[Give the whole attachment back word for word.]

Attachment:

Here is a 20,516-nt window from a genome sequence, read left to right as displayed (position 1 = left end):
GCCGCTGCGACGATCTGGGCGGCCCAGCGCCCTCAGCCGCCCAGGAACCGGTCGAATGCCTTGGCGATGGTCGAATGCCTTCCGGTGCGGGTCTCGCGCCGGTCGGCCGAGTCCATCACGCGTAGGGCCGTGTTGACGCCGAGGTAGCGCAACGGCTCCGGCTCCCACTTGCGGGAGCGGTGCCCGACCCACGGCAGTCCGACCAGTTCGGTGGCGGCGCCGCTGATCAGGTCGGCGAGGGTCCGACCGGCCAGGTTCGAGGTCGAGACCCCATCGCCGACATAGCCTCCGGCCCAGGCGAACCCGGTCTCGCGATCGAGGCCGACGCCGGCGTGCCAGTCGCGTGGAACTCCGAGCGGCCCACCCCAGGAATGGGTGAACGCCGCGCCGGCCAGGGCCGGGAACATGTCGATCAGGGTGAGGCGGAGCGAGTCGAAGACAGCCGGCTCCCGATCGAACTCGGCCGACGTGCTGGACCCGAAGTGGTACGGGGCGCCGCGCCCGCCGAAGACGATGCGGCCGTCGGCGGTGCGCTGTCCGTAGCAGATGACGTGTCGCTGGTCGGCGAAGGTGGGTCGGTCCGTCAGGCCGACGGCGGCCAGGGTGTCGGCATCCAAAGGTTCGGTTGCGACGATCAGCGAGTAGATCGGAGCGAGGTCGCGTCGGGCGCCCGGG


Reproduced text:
Here is a 20,516-nt window from a genome sequence, read left to right as displayed (position 1 = left end):
GCCGCTGCGACGATCTGGGCGGCCCAGCGCCCTCAGCCGCCCAGGAACCGGTCGAATGCCTTGGCGATGGTCGAATGCCTTCCGGTGCGGGTCTCGCGCCGGTCGGCCGAGTCCATCACGCGTAGGGCCGTGTTGACGCCGAGGTAGCGCAACGGCTCCGGCTCCCACTTGCGGGAGCGGTGCCCGACCCACGGCAGTCCGACCAGTTCGGTGGCGGCGCCGCTGATCAGGTCGGCGAGGGTCCGACCGGCCAGGTTCGAGGTCGAGACCCCATCGCCGACATAGCCTCCGGCCCAGGCGAACCCGGTCTCGCGATCGAGGCCGACGCCGGCGTGCCAGTCGCGTGGAACTCCGAGCGGCCCACCCCAGGAATGGGTGAACGCCGCGCCGGCCAGGGCCGGGAACATGTCGATCAGGGTGAGGCGGAGCGAGTCGAAGACAGCCGGCTCCCGATCGAACTCGGCCGACGTGCTGGACCCGAAGTGGTACGGGGCGCCGCGCCCGCCGAAGACGATGCGGCCGTCGGCGGTGCGCTGTCCGTAGCAGATGACGTGTCGCTGGTCGGCGAAGGTGGGTCGGTCCGTCAGGCCGACGGCGGCCAGGGTGTCGGCATCCAAAGGTTCGGTTGCGACGATCAGCGAGTAGATCGGAGCGAGGTCGCGTCGGGCGCCCGGG